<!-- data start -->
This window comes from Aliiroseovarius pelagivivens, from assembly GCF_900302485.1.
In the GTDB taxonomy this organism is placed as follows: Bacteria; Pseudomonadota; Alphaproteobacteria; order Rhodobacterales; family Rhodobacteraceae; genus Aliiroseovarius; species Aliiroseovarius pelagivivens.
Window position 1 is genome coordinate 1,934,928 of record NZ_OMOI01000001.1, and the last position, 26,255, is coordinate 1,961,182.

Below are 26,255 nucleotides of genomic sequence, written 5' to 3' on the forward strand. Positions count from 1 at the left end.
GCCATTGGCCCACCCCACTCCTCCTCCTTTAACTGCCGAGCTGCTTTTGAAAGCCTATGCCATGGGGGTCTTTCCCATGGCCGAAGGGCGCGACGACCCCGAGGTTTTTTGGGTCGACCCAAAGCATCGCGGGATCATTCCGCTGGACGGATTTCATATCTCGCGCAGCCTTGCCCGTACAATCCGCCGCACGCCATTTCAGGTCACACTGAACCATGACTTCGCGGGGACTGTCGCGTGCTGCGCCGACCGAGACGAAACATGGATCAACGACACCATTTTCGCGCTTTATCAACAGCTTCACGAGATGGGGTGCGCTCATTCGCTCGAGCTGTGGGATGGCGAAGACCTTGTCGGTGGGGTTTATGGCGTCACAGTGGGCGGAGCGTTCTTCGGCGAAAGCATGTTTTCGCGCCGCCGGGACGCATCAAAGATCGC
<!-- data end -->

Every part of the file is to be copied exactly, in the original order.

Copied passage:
This window comes from Aliiroseovarius pelagivivens, from assembly GCF_900302485.1.
In the GTDB taxonomy this organism is placed as follows: Bacteria; Pseudomonadota; Alphaproteobacteria; order Rhodobacterales; family Rhodobacteraceae; genus Aliiroseovarius; species Aliiroseovarius pelagivivens.
Window position 1 is genome coordinate 1,934,928 of record NZ_OMOI01000001.1, and the last position, 26,255, is coordinate 1,961,182.

Below are 26,255 nucleotides of genomic sequence, written 5' to 3' on the forward strand. Positions count from 1 at the left end.
GCCATTGGCCCACCCCACTCCTCCTCCTTTAACTGCCGAGCTGCTTTTGAAAGCCTATGCCATGGGGGTCTTTCCCATGGCCGAAGGGCGCGACGACCCCGAGGTTTTTTGGGTCGACCCAAAGCATCGCGGGATCATTCCGCTGGACGGATTTCATATCTCGCGCAGCCTTGCCCGTACAATCCGCCGCACGCCATTTCAGGTCACACTGAACCATGACTTCGCGGGGACTGTCGCGTGCTGCGCCGACCGAGACGAAACATGGATCAACGACACCATTTTCGCGCTTTATCAACAGCTTCACGAGATGGGGTGCGCTCATTCGCTCGAGCTGTGGGATGGCGAAGACCTTGTCGGTGGGGTTTATGGCGTCACAGTGGGCGGAGCGTTCTTCGGCGAAAGCATGTTTTCGCGCCGCCGGGACGCATCAAAGATCGC